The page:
Has the future of work become reality? Or will we be back to the commute in 6 months time?
The future of work has never been more in the spotlight. The majority of businesses have been forced into flexible working and are now in the midst of the biggest experiment into working practices they’ve ever seen. The team at Amazemeet are no exception to this, we’ve been having better meetings at an alarming rate! The times we’re living through have heralded the dawn of a new future of work with flexibility at its heart for some, for others this is a temporary blip for business as usual.
But who’s right? Will there be significant change in how employees are viewed and managed, will we embrace the flexible model or will we slowly retreat back to our office based habits as we emerge from lockdown?
The situation pre-Covid
As humans we are always looking for patterns and symbolism, it seems pre and post-Covid will be terms entering our everyday lexicon if they have not already. But, let’s look back at the world of work before Covid changed the world. For years flexible work and a changing world of work seemed like a happy nirvana that was easily in reach for the majority of the workforce, we just had to take the plunge. The reality of course was quite different. Dispight all the PR mileage very few companies actually offered flexible work and ran distributed teams with a few outlying exception such as Automatic the team behind wordpress. Quite frankly the majority of companies didn’t want to take the risk. Flexible work simply became one of those phrases on a job ad alongside free drinks and fusball table as many employees would find out the hard way. But what was driving this? A lack of employee trust, lack of infrastructure or simply an ingrained working methodology driven top down that was inescapable?
The answer is probably all of the above. Whatever the reason a truly flexible workplace was in most cases confined to the blogs who extolled its benefits. Despite the fact that virtually every survey you care to read indicated that employee wellbeing, happiness, was directly correlated with performance. Happy staff, performing company. (Not sure that’s a saying but it’s true!) So armed with this knowledge we can only assume that legacy and fear of change were barriers to a change in working practices, quite frankly a change long overdue as the arcane practise of the daily trudge to the office should have been resigned to history years ago.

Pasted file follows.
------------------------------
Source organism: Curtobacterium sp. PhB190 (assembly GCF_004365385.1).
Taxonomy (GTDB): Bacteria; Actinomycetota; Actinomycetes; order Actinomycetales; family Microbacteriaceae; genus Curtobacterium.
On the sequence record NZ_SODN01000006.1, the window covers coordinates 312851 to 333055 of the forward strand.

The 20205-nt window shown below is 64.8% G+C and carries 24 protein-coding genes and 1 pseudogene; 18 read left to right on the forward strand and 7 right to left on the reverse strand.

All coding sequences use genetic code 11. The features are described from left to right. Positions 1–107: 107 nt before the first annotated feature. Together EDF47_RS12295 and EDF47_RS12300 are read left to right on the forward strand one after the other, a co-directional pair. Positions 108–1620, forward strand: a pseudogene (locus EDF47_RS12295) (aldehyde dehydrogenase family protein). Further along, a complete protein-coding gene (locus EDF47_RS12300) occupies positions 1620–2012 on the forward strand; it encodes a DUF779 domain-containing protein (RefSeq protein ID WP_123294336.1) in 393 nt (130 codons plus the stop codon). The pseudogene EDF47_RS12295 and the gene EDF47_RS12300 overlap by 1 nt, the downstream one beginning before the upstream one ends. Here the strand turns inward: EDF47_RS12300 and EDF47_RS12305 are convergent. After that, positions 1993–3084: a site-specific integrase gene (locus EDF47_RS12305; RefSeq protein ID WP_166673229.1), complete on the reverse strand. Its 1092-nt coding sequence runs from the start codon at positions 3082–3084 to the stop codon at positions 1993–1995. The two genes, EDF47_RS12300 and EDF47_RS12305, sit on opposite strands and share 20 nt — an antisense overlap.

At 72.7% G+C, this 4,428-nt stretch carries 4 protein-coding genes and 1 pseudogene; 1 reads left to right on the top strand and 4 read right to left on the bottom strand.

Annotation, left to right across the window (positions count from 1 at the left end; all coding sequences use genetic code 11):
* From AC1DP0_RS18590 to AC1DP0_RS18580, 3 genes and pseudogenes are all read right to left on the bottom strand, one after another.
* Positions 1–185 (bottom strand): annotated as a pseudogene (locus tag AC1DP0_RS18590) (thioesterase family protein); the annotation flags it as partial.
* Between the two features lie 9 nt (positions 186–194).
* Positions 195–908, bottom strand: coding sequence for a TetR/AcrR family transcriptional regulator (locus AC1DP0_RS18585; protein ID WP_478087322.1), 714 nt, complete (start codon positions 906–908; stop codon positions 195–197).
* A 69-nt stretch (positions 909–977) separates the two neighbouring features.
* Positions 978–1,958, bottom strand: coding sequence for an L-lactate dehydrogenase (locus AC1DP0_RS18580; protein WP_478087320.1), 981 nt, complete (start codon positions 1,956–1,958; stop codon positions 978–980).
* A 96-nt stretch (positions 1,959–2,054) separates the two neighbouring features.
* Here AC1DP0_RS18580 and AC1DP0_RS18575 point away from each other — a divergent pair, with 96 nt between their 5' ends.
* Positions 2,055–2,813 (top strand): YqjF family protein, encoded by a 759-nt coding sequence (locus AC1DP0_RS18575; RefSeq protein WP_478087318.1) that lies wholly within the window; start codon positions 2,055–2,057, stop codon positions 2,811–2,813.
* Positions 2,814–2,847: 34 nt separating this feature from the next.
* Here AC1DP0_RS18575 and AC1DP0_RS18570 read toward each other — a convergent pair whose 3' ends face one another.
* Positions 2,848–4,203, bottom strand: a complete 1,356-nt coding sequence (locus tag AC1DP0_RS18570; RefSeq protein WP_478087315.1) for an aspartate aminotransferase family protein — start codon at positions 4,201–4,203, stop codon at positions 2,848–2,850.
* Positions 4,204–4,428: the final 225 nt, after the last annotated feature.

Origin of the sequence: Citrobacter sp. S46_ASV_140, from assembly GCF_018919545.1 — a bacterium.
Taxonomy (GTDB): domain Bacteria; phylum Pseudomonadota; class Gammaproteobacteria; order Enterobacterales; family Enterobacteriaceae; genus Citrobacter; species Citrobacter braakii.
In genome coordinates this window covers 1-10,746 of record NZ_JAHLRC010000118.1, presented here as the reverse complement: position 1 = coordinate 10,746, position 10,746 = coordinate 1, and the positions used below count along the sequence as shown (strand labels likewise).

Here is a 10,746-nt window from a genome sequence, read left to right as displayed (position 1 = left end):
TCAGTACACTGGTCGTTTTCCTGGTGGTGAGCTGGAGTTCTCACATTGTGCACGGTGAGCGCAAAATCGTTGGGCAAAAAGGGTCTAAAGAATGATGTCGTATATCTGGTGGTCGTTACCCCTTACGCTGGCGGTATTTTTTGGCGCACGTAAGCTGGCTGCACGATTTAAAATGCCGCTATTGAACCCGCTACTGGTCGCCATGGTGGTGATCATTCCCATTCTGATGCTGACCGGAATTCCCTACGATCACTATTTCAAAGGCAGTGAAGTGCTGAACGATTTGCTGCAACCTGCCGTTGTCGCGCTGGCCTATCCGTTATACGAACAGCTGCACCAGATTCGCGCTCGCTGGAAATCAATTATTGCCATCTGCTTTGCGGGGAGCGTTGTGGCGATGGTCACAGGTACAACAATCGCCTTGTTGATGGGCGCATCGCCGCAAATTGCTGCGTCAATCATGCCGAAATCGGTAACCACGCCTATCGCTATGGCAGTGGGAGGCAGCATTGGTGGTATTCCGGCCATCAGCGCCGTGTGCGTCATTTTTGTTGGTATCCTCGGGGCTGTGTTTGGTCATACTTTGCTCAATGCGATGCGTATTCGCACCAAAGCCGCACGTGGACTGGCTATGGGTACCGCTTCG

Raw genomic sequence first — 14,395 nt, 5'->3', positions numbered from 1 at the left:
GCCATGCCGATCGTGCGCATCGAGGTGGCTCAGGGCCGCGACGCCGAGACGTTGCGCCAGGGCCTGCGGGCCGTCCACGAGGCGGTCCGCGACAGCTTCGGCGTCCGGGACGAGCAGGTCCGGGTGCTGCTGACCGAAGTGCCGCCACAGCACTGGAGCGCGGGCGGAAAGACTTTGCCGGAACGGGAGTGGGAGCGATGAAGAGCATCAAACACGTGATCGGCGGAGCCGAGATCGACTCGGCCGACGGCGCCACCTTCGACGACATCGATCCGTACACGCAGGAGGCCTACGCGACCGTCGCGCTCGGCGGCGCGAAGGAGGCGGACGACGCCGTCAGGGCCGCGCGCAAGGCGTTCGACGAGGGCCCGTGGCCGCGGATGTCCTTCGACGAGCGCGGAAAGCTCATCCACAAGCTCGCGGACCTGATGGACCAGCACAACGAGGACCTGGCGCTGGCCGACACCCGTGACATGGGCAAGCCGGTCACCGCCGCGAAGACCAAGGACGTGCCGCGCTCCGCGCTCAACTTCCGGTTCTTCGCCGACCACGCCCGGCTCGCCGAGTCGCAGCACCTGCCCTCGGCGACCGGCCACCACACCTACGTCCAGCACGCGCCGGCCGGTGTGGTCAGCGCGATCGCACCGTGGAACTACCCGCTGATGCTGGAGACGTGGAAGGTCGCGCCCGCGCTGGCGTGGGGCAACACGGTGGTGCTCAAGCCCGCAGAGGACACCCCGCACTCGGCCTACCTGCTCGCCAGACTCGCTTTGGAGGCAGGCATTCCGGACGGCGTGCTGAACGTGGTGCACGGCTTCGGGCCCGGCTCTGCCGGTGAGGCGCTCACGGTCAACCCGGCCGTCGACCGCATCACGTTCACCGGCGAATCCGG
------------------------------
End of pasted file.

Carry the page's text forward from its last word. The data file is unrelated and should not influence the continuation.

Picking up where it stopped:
Covid changed all that
Suddenly though that change was forced. Lockdown measures, work from home orders kicked in and companies had to adapt and the smart ones are already reflecting on the outcome. For some it’s been a nightmare for others seamless. The early hutzpah does however seem to have faded. In the early stages organisations were keen to tell how much they could save, how little impact they’d felt but was this simply great PR to keep us the public from panicking that our bank was about to collapse or that our personal data was being managed on a kitchen table somewhere? All too readily had plans been put in place for a return to the office. It seemed the flexible honeymoon was about to end.
But will it?
Some organisations have embraced the situation and have actively re-evaluated their relationships with their employees. Twitter may never ask employees to regularly attend the office again, Siemens has established mobile working 2-3 days a week as a core component and is using it to drive change in it’s leadership and culture. But who else?
I believe the model that will win out will be one of flexibility, no pu intended. There’s no doubt that human interactions face to face have advantages over online meetings. Sitting at a desk and getting on with things however is a different story. Maybe Siemens have the answer or maybe it should be up to the employees to decide. Beneath this however there are cultural changes and management changes that need to happen alongside adoption of technology and simply taking the plunge. All three areas need to be in place to successfully embrace a flexible if not fully distributed working model. What is for certain however is the cat is out of the bag, employees who’ve had a taste of flexible working will be far less inclined to want to go back. In fact I can see true flexibility being a cornerstone of job searches and it’s clear employee churn will be a challenge for those not opting to change.
At Amazemeet our focus is on those interactions, those meetings. We know for certain that whether face to face or remote technology needs to play it’s part to ensure we work towards outcomes.
Re-evaluating what’s important
It’s hard to judge how good an experience will be until you try it. This is certainly true of remote working. Now we have many of us like it, really like it. Pre-Covid i could see an argument for taking the office job that paid £10k more a year over the flexible job because we’re naturally risk averse and we have now frame of reference. Now that’s changed it would argue the latter is a much more attractive option for most. The grassroots is often the driver of many a change and people vote with their feet. The next 3-5 years could see a real shift. Sure if you’re 25, no kids and single the attractive city job is a no-brainer but what about when you’re 35, married with a kid and plans for a second? You’re also likely further up the food chain experience wise, you may therefore pose a bigger loss. Even writing this though I feel a certain bias dictated by age, if we all just focussed on output rather than time spent!
In my mind that’s the biggest hurdle leadership needs to overcome. A change from time spent to output, goals met will be the driver. Amazemeet is deisgned to do just that, focus on the outcome not the time spent getting there. If we simply embraced that at every level of an organisation who cares how much time you spend at your desk.
Chances are you’ll be performing better anyway.